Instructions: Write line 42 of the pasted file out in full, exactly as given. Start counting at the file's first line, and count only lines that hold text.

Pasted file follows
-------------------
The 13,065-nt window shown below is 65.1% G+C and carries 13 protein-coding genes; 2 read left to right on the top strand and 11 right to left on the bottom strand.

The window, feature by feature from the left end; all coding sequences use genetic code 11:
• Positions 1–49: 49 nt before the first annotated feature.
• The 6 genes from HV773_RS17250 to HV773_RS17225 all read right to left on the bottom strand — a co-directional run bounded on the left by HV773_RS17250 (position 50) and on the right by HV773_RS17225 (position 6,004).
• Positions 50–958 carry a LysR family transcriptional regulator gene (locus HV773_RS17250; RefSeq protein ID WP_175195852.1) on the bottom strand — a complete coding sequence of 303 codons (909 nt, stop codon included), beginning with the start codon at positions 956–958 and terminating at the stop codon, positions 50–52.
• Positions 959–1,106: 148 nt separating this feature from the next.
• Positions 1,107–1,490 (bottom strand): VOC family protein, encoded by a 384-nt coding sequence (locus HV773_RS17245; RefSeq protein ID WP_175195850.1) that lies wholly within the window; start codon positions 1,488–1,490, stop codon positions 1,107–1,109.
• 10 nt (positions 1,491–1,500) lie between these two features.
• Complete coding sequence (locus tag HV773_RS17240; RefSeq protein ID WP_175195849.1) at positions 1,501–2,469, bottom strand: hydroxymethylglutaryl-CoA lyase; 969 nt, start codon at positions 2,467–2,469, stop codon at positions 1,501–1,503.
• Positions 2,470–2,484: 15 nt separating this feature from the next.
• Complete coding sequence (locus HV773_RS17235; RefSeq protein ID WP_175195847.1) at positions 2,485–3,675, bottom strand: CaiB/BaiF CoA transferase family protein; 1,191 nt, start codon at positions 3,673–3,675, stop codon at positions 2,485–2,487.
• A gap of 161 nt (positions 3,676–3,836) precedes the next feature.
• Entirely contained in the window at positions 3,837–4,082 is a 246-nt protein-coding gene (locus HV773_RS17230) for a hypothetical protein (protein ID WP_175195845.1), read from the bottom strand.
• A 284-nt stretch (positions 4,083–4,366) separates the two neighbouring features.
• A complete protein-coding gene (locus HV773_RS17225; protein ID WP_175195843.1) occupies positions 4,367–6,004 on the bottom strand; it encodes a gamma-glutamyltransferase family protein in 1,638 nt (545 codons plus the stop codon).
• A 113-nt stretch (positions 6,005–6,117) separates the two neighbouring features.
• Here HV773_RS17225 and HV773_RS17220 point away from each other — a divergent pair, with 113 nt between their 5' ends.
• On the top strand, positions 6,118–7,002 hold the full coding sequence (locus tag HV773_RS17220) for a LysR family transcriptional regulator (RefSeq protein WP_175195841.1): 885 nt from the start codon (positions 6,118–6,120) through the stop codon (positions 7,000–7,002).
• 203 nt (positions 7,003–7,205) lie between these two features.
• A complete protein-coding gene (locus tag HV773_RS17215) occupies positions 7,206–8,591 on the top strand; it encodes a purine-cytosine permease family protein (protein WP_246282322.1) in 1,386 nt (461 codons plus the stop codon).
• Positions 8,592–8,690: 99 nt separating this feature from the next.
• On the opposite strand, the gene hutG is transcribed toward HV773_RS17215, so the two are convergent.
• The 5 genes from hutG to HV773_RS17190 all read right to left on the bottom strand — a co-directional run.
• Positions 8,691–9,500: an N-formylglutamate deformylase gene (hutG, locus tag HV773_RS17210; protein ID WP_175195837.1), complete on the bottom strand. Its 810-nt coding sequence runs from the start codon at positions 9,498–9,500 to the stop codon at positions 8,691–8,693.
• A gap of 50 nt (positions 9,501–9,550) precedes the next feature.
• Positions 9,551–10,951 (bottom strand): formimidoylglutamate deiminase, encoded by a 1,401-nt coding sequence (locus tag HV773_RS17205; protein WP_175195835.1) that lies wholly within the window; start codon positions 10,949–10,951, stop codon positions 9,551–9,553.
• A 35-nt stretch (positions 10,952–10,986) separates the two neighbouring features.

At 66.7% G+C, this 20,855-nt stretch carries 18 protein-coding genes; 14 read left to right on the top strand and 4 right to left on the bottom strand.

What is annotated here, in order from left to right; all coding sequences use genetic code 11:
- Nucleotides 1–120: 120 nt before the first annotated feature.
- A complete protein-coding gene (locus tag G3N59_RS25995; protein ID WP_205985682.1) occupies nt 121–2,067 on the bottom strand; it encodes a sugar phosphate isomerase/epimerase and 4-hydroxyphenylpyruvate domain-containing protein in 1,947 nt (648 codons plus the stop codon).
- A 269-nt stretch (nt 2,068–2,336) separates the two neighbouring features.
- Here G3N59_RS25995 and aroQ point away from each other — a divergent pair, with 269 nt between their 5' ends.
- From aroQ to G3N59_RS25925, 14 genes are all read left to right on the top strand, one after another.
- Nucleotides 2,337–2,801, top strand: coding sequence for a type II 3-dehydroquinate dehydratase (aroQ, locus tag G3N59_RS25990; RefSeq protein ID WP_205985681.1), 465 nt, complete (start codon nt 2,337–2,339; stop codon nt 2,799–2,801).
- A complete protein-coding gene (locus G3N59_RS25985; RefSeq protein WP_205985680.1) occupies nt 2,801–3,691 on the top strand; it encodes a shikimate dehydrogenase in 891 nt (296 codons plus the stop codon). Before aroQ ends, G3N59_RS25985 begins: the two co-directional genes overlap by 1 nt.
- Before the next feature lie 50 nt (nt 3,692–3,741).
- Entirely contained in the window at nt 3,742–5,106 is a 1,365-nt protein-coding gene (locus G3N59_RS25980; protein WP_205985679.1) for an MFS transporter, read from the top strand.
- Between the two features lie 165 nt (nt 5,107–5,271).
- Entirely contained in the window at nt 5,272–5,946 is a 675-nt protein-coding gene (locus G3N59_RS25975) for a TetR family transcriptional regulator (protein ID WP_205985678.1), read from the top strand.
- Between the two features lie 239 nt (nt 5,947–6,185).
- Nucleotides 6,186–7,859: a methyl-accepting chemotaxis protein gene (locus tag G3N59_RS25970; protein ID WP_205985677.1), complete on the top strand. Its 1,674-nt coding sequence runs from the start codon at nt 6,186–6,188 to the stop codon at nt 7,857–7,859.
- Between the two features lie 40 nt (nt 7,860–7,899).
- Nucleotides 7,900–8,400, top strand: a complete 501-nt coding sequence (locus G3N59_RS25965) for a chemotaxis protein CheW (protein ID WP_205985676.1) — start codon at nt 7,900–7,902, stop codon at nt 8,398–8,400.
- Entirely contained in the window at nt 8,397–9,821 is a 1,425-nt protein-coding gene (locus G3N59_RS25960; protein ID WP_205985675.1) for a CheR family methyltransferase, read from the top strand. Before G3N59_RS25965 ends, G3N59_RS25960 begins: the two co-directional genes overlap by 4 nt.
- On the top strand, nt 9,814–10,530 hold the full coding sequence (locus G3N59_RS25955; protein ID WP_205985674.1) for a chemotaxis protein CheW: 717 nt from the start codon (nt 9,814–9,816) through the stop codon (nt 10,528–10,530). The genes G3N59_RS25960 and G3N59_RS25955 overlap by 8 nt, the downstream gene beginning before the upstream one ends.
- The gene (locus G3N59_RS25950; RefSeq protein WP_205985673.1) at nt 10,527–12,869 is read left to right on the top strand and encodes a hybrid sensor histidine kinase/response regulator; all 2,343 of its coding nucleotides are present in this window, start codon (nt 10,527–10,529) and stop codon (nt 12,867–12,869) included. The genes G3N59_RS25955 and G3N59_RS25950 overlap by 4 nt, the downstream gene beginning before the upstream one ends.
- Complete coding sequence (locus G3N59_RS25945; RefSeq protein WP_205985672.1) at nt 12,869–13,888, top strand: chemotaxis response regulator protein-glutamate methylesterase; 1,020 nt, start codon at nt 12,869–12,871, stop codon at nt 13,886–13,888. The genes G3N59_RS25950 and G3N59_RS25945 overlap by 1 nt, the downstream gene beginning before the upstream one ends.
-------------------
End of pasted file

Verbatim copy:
- Nucleotides 6,186–7,859: a methyl-accepting chemotaxis protein gene (locus tag G3N59_RS25970; protein ID WP_205985677.1), complete on the top strand. Its 1,674-nt coding sequence runs from the start codon at nt 6,186–6,188 to the stop codon at nt 7,857–7,859.